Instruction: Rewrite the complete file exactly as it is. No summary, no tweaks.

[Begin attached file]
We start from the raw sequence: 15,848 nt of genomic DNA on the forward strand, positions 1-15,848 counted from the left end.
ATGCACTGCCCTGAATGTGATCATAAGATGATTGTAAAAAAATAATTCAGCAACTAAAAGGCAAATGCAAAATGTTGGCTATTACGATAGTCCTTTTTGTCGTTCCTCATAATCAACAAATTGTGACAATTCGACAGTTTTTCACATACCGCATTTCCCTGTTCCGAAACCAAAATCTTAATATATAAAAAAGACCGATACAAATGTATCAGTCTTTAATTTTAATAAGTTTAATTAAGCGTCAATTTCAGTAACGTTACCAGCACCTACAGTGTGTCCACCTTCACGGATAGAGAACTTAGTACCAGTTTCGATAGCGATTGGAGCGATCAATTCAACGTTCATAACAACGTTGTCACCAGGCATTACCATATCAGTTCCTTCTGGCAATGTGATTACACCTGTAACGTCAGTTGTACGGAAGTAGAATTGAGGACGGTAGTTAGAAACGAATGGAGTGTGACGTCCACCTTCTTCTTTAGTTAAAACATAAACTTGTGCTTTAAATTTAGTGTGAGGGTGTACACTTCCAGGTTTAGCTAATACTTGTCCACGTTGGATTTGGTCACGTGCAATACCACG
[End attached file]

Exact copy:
We start from the raw sequence: 15,848 nt of genomic DNA on the forward strand, positions 1-15,848 counted from the left end.
ATGCACTGCCCTGAATGTGATCATAAGATGATTGTAAAAAAATAATTCAGCAACTAAAAGGCAAATGCAAAATGTTGGCTATTACGATAGTCCTTTTTGTCGTTCCTCATAATCAACAAATTGTGACAATTCGACAGTTTTTCACATACCGCATTTCCCTGTTCCGAAACCAAAATCTTAATATATAAAAAAGACCGATACAAATGTATCAGTCTTTAATTTTAATAAGTTTAATTAAGCGTCAATTTCAGTAACGTTACCAGCACCTACAGTGTGTCCACCTTCACGGATAGAGAACTTAGTACCAGTTTCGATAGCGATTGGAGCGATCAATTCAACGTTCATAACAACGTTGTCACCAGGCATTACCATATCAGTTCCTTCTGGCAATGTGATTACACCTGTAACGTCAGTTGTACGGAAGTAGAATTGAGGACGGTAGTTAGAAACGAATGGAGTGTGACGTCCACCTTCTTCTTTAGTTAAAACATAAACTTGTGCTTTAAATTTAGTGTGAGGGTGTACACTTCCAGGTTTAGCTAATACTTGTCCACGTTGGATTTGGTCACGTGCAATACCACG